Ohio Tool #122, What a Surprise


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Some times a restore comes along that just surprises the crap out of me. I’m a bit of an Ohio Tools buff. I’m not sure why, but I just started seeking out anything that has Ohio Tools stamped on it. This plane is no exception. I really believed it was beyond hope, but I could make out the Ohio Tools stamp. Had it not come with a bunch of other planes though, making it almost free, it probably would have been still sitting on the antique dealers shelf.
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Someone in its previous life had decided to clear coat it with some kind of lacquer. And we all know what happens when you encapsulate bad rust. It was rusted so bad it actually turned the clear coat a reddish color in spots.
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I figured I could get it close enough to be a book end. Even then I was a little skeptical. After all, it was looking pretty pathetic.
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But once again, I could still read Ohio Tools, so it gave me a ray of hope. Maybe it will look good sitting on my shelf.
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And it was part complete after all, and the wood wasn’t bad. That’s always a plus.
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This is the hardest strip job I’ve undertaken. I used every technique I have ever used on this particular plane. I used paint stripper, wire brushes, dremel brushes, sand blaster, scrapers, knife blades, sand paper, and soaked it in evapo-rust. Between the clear coating, the original finish and the rust, it was not giving up easy, but then, neither was I.

After finally getting it stripped, I gave it a coat of Dupli-Color Engine Enamel DUPDE1635 Ford Semi Gloss Black spray paint. The wood got scraped with a cabinet scraper and sanded to 500 grit. A coat of wax and a few coats of BLO rounded out the treatment. I only sanded the front with 500 grit to preserve the stamp.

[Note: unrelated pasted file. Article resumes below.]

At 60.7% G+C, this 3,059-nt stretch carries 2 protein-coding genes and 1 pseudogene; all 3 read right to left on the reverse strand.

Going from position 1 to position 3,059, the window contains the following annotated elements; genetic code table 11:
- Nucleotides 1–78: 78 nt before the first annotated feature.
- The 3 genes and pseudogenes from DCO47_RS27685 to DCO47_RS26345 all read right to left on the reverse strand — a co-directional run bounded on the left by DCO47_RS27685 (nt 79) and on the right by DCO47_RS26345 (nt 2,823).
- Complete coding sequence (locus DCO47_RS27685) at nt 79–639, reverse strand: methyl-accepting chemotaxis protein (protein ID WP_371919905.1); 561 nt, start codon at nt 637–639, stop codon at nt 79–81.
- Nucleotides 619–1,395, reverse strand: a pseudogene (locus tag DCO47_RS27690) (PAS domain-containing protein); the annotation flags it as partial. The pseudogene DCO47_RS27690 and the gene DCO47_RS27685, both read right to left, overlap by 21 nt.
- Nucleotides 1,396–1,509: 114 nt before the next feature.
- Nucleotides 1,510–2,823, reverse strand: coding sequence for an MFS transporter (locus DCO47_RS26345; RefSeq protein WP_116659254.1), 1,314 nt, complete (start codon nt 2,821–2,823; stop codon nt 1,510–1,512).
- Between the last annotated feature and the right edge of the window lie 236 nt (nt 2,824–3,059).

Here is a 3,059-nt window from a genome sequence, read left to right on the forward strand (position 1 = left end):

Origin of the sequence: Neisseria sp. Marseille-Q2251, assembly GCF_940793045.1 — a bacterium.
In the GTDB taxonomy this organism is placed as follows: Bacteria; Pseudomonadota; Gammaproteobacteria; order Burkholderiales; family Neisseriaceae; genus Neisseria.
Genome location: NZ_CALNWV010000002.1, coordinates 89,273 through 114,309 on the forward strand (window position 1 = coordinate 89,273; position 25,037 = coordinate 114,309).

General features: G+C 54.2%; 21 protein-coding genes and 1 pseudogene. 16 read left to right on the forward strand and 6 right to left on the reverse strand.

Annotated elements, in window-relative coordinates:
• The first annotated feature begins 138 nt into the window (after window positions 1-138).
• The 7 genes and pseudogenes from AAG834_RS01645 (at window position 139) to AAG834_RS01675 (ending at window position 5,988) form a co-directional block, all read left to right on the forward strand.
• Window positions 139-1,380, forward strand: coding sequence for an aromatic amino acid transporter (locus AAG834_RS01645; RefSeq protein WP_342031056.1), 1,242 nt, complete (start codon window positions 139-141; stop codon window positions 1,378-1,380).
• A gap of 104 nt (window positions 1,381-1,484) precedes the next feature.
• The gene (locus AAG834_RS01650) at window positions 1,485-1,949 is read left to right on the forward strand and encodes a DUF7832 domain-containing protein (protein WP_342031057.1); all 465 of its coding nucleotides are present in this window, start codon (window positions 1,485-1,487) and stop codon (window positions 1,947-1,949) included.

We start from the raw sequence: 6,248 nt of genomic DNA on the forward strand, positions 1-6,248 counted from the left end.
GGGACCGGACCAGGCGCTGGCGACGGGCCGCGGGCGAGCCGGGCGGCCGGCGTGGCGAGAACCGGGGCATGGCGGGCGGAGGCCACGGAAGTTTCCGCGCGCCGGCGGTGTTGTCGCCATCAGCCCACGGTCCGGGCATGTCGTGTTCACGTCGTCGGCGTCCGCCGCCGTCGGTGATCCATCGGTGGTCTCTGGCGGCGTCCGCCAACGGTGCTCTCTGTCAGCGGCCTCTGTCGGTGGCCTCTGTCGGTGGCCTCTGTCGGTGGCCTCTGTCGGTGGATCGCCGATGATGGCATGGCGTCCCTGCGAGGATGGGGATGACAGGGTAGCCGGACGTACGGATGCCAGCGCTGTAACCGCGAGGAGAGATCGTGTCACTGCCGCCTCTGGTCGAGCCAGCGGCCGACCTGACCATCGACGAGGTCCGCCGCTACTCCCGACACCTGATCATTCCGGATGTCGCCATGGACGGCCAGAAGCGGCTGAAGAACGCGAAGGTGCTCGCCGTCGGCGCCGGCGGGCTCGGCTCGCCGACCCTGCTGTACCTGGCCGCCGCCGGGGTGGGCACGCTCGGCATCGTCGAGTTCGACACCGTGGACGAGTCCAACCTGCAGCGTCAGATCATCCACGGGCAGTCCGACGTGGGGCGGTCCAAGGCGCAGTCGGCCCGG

I sharpened the blade, flattened the back, wire brushed the small pieces and put it back together.

Much to my very pleasant surprise, not only did it come out looking good, but its probably one of the best working transitionals I’ve restored to date. The mouth was tight right away, no fussing with the sole, and the blade was in very decent shape. I was a little surprised the rust had not penetrating the bottom half of the blade or the chip breaker, making sharpening and flattening much easier than most.
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Like all transitionals, the blade is a little difficult to set, and this has the extra adjustment for the blade adjuster, so it takes some fussing to get it right. I was taking some heavy shavings at first, but gradually got the adjustment down, and got some very nice thin shavings.
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I’m glad I got to bring this one home. Its found a spot next to the other transitionals in my shop. It probably won’t get used a whole lot, but it can sit proudly in retirement knowing its got back the respect it deserves.

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2 Responses to Ohio Tool #122, What a Surprise

  1. Chris P. says:

    Wow beautiful job, makes me want to go out and find a diamond in the rough. Thanks for sharing!

  2. Dave says:

    Don with that level of pitting I am surprised you were able to get the back of the iron flat. You have done it again. That looks to me to be the coolest bookend I have ever seen.

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